What does Australia’s ultimate prop look like?

IMG_0268What does the ultimate Australian scrummaging front-rower look like?

We’ve cast our eye over the five Australian Super Rugby clubs and combined the ‘best bits’ from a number of the country’s premier props to create the ultimate scrumming prop!

Take a look and let us know what you think…

LEGS & BUM – Taniela Tupou (Queensland Reds)
You don’t earn a nickname  like ‘Tongan Thor’ for no reason, and while his Super Rugby career is just a few games old, Queensland Reds, Taniela Tupou, has already proven he’s physically prepared for this level of rugby. The seams of Tupou’s shorts are constantly straining to contain his extraordinary muscular legs and glutes. While renowned for his powerful ball running, Tupou’s ‘lower half’ provides a very strong foundation in the scrum – not only for stabilising the set piece on engagement, but for then providing the power to push through his opposite number and win the ball.

CORE – Scott Sio (Brumbies)
While front-rowers are often affectionately referred to as the ‘fat boys’, someone forgot to tell this to Brumbies’ prop, Scott Sio. The ACT loosehead carries little-to-no additional weight (despite still tipping the scales at 115kg), and boasts a ripped torso that allows him to holds his own in the set piece. A strong core is the cornerstone in combining upper and lower body strength, as well as transferring the power pushing through from the locks and back row. You can do all the bench presses you like, but a weak mid-section will quickly be found out at the scrum, often folding the scrum (and player!) in two!

CHEST – Tetera Faulkner (Western Force)
Tetera Faulkner’s quiet off-field demeanour belies the brute strength that the Western Force prop boasts. One of the strongest within the Western Australian squad, Faulkner’s pectoral strength is a component that has enabled him to be amongst the best technical scrummagers in the country. Being strong through the chest ensures a solid bind across the front-row, allowing it to remain intact and not splintering even when the heat is on.

SHOULDERS – Sekope Kepu (NSW Waratahs)
The fate of Australia’s scrum often literally rests on the shoulders of NSW Waratahs ‘man mountain’, Sekope Kepu. The powerful 118kg tight-head prop’s monstrous ‘rocky boulders’ (shoulders) are pivotal to his scrummaging success, and not just for taking the impact of the initial engagement. His strength through his shoulders also allows him to stay square within the scrum while also manoeuvring his opposite player, responding to their movements and staying connected to his scrumming teammates.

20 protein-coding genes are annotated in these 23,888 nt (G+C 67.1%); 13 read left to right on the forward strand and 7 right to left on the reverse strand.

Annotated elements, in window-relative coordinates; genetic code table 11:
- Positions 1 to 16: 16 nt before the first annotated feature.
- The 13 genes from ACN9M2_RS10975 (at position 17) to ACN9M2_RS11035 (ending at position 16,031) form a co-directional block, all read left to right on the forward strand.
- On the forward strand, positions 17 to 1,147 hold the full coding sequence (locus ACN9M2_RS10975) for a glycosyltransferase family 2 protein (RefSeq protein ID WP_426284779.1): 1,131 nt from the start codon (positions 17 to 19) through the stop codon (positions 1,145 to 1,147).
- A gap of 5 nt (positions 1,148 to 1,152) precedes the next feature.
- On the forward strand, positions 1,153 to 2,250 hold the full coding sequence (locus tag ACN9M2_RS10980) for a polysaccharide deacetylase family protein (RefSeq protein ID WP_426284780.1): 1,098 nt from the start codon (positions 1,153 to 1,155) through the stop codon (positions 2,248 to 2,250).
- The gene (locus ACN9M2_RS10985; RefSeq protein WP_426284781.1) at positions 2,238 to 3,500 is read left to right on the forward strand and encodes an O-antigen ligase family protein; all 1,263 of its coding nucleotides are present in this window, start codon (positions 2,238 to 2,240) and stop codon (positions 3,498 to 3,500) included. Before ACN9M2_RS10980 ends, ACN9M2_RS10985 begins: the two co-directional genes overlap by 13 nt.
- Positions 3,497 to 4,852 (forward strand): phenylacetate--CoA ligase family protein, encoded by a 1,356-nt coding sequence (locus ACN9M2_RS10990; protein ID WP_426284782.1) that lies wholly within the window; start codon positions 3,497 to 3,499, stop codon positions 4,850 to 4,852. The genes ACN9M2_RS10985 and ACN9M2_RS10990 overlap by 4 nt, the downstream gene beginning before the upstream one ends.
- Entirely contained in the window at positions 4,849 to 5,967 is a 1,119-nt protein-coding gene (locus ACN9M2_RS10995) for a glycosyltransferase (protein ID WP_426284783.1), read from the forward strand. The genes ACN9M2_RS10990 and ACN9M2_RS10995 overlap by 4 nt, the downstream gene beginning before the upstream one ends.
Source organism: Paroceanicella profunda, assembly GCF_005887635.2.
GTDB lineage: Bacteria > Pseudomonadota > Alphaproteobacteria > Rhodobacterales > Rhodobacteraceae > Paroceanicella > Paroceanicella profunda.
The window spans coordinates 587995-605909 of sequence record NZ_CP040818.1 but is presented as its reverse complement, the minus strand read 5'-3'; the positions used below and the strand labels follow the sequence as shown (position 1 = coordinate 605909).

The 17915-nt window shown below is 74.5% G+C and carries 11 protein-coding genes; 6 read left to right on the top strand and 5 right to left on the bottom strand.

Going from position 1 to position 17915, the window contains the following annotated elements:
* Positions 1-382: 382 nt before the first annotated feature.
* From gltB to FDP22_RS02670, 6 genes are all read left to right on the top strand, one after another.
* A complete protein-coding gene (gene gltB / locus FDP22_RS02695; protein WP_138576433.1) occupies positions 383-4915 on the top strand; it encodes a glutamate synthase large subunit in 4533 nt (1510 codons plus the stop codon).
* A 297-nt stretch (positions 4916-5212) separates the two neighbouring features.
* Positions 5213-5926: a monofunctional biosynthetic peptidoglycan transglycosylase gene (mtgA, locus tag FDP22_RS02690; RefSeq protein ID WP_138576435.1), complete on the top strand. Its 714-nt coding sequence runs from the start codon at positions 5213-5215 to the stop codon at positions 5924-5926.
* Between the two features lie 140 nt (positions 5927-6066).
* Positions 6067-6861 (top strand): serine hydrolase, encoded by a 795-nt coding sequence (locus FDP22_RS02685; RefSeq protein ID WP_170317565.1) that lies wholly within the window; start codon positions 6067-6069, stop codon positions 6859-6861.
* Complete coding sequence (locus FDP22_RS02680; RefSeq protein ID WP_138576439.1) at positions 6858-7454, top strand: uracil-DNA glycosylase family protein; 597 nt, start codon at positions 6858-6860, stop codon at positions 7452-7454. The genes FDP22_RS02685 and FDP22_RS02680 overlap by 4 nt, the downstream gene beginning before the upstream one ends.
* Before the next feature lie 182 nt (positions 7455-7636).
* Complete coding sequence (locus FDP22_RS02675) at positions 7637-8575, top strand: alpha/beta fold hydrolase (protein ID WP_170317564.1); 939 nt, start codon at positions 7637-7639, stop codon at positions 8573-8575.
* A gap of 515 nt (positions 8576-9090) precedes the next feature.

NECK – Toby Smith (Melbourne Rebels)
Rugby players are often mocked for having no necks, rather their heads are just a continuation of their shoulders. Having a strong, broad neck is no accident – just ask Melbourne Rebels’ prop, Toby Smith. A strong neck position, within the scrum, is pivotal to a player’s posture and without it, it can quickly undo every other part of their scrumming technique. Facing forward in the scrum is essential for optimal positioning. Look up, and it provides a straight back and strong posture for transferring the weight of your scrum into your opposition. Don’t, and you quickly become the weakest point in two packs engaging at scrum time.

HEAD – all of the above.
While each physical element is important in the scrum, the most essential activity takes place in a player’s ‘top two inches’, their mind. Having the right attitude and winning mindset with which to approach each scrum; the discipline to analyse your own performances and understand your opposition; and the ability to work as a front-row and/or eight-man pack at the scrum will ultimately set a good scrummager aside from a mediocre one.

Stay tuned… in future weeks we’ll bring you a weights’ programme that will enable you to strengthen these physical aspects of your scrummaging.


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